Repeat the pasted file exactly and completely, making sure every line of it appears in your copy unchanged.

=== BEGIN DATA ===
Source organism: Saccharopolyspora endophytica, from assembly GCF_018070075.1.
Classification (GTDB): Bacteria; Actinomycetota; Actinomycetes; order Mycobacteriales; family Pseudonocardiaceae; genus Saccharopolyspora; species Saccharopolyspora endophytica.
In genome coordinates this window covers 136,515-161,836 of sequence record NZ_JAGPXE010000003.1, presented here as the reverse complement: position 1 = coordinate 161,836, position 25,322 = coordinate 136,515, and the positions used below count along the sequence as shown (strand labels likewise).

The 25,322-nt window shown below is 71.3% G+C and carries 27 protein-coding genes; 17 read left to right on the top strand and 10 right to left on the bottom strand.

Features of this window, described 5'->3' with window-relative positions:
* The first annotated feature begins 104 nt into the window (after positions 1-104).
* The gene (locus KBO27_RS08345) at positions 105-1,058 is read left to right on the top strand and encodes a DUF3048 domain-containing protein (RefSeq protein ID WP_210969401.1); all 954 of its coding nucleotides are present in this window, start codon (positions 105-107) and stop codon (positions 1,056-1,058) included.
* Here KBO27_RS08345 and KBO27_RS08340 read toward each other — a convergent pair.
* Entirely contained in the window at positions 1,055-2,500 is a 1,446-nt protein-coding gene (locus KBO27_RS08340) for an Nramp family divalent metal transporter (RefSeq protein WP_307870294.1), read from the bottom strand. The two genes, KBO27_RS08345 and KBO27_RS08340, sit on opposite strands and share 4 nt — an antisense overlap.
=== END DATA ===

Source organism: Saccharopolyspora endophytica, from assembly GCF_018070075.1.
Classification (GTDB): Bacteria; Actinomycetota; Actinomycetes; order Mycobacteriales; family Pseudonocardiaceae; genus Saccharopolyspora; species Saccharopolyspora endophytica.
In genome coordinates this window covers 136,515-161,836 of sequence record NZ_JAGPXE010000003.1, presented here as the reverse complement: position 1 = coordinate 161,836, position 25,322 = coordinate 136,515, and the positions used below count along the sequence as shown (strand labels likewise).

The 25,322-nt window shown below is 71.3% G+C and carries 27 protein-coding genes; 17 read left to right on the top strand and 10 right to left on the bottom strand.

Features of this window, described 5'->3' with window-relative positions:
* The first annotated feature begins 104 nt into the window (after positions 1-104).
* The gene (locus KBO27_RS08345) at positions 105-1,058 is read left to right on the top strand and encodes a DUF3048 domain-containing protein (RefSeq protein ID WP_210969401.1); all 954 of its coding nucleotides are present in this window, start codon (positions 105-107) and stop codon (positions 1,056-1,058) included.
* Here KBO27_RS08345 and KBO27_RS08340 read toward each other — a convergent pair.
* Entirely contained in the window at positions 1,055-2,500 is a 1,446-nt protein-coding gene (locus KBO27_RS08340) for an Nramp family divalent metal transporter (RefSeq protein WP_307870294.1), read from the bottom strand. The two genes, KBO27_RS08345 and KBO27_RS08340, sit on opposite strands and share 4 nt — an antisense overlap.